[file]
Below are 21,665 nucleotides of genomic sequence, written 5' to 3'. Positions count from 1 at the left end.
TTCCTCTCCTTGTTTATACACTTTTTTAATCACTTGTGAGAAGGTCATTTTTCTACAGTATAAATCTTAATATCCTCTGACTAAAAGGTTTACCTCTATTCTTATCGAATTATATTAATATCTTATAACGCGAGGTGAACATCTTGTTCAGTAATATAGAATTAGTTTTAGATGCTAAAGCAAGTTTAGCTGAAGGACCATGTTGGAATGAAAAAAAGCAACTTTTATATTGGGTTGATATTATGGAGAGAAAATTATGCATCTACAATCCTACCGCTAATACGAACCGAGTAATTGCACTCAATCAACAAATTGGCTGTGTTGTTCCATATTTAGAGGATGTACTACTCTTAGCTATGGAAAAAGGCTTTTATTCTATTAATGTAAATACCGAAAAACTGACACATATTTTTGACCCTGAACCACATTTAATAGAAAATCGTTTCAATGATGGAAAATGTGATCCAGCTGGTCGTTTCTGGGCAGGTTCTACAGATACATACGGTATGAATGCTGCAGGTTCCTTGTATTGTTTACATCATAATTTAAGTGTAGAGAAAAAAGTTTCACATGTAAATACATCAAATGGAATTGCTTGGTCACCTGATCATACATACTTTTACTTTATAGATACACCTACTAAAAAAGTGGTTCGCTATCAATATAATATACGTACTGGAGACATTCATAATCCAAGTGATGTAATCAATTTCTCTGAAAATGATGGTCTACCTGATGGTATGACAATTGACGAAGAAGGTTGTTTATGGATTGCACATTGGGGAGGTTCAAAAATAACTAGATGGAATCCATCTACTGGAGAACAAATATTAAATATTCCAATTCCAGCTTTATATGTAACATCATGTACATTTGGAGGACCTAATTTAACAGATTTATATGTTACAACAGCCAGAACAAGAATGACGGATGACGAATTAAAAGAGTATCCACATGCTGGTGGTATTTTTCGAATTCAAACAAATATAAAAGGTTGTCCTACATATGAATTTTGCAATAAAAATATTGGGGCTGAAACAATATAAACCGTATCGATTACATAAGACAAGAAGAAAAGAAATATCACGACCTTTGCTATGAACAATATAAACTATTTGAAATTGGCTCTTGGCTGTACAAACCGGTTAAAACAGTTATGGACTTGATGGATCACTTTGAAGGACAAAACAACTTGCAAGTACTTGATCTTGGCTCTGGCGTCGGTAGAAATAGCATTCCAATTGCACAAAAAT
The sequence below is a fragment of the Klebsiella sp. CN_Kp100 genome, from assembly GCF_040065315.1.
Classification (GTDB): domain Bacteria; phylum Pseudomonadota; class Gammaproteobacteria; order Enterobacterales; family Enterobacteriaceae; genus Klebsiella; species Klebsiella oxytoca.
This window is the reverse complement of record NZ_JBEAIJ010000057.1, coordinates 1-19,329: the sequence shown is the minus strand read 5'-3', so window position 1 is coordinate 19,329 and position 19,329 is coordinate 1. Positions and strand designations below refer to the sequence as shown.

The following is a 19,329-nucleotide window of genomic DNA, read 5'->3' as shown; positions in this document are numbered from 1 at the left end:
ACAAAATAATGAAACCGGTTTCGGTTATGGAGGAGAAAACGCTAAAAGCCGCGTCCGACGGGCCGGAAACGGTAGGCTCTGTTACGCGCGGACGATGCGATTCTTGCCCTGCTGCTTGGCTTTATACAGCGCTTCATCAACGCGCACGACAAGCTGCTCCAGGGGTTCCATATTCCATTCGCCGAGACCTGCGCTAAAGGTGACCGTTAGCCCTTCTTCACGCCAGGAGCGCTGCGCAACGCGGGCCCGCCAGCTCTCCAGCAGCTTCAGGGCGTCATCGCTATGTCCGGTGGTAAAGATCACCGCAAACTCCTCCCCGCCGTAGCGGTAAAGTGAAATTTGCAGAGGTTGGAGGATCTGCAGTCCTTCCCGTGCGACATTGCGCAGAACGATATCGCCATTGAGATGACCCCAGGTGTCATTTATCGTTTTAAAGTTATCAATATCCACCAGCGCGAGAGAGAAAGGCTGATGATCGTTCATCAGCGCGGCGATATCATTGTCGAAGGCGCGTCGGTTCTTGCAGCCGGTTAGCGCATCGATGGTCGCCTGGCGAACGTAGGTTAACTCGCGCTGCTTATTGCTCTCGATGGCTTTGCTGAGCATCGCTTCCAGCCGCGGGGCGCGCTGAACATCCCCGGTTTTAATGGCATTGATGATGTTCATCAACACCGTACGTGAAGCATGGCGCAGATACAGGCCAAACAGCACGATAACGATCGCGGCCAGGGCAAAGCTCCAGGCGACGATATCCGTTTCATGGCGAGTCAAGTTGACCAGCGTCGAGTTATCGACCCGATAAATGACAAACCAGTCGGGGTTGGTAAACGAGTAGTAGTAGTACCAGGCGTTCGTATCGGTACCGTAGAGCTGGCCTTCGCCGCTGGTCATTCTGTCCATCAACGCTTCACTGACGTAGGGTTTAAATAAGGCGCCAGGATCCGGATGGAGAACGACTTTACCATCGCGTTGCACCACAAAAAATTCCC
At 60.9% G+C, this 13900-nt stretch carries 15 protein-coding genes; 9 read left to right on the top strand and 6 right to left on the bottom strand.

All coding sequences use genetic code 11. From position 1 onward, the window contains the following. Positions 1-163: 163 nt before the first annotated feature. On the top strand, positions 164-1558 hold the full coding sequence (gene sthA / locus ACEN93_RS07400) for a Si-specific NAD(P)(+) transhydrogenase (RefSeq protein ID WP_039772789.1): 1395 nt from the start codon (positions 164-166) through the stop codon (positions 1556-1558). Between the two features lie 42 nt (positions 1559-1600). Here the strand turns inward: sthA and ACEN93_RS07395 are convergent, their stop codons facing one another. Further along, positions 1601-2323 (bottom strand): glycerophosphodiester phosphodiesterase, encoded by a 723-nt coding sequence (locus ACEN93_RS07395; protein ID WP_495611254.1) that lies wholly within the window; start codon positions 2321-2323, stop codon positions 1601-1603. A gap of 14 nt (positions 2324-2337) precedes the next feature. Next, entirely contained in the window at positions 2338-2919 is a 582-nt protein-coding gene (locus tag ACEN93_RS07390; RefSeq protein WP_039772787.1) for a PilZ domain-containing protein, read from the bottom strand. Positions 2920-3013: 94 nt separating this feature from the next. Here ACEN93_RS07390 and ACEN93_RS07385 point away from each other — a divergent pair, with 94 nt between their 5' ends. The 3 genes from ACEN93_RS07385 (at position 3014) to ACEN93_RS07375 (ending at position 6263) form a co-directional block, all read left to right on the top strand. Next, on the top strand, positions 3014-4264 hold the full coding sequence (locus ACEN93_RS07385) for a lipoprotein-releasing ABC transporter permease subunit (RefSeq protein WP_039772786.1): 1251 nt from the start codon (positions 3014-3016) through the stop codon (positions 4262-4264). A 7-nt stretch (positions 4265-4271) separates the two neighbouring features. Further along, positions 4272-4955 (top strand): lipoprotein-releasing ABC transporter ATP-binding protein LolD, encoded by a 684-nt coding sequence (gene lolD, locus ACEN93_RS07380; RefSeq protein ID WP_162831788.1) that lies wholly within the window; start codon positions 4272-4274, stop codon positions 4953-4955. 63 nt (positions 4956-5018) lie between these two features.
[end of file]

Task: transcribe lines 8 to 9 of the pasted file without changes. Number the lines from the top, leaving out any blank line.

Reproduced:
At 60.9% G+C, this 13900-nt stretch carries 15 protein-coding genes; 9 read left to right on the top strand and 6 right to left on the bottom strand.

All coding sequences use genetic code 11. From position 1 onward, the window contains the following. Positions 1-163: 163 nt before the first annotated feature. On the top strand, positions 164-1558 hold the full coding sequence (gene sthA / locus ACEN93_RS07400) for a Si-specific NAD(P)(+) transhydrogenase (RefSeq protein ID WP_039772789.1): 1395 nt from the start codon (positions 164-166) through the stop codon (positions 1556-1558). Between the two features lie 42 nt (positions 1559-1600). Here the strand turns inward: sthA and ACEN93_RS07395 are convergent, their stop codons facing one another. Further along, positions 1601-2323 (bottom strand): glycerophosphodiester phosphodiesterase, encoded by a 723-nt coding sequence (locus ACEN93_RS07395; protein ID WP_495611254.1) that lies wholly within the window; start codon positions 2321-2323, stop codon positions 1601-1603. A gap of 14 nt (positions 2324-2337) precedes the next feature. Next, entirely contained in the window at positions 2338-2919 is a 582-nt protein-coding gene (locus tag ACEN93_RS07390; RefSeq protein WP_039772787.1) for a PilZ domain-containing protein, read from the bottom strand. Positions 2920-3013: 94 nt separating this feature from the next. Here ACEN93_RS07390 and ACEN93_RS07385 point away from each other — a divergent pair, with 94 nt between their 5' ends. The 3 genes from ACEN93_RS07385 (at position 3014) to ACEN93_RS07375 (ending at position 6263) form a co-directional block, all read left to right on the top strand. Next, on the top strand, positions 3014-4264 hold the full coding sequence (locus ACEN93_RS07385) for a lipoprotein-releasing ABC transporter permease subunit (RefSeq protein WP_039772786.1): 1251 nt from the start codon (positions 3014-3016) through the stop codon (positions 4262-4264). A 7-nt stretch (positions 4265-4271) separates the two neighbouring features. Further along, positions 4272-4955 (top strand): lipoprotein-releasing ABC transporter ATP-binding protein LolD, encoded by a 684-nt coding sequence (gene lolD, locus ACEN93_RS07380; RefSeq protein ID WP_162831788.1) that lies wholly within the window; start codon positions 4272-4274, stop codon positions 4953-4955. 63 nt (positions 4956-5018) lie between these two features.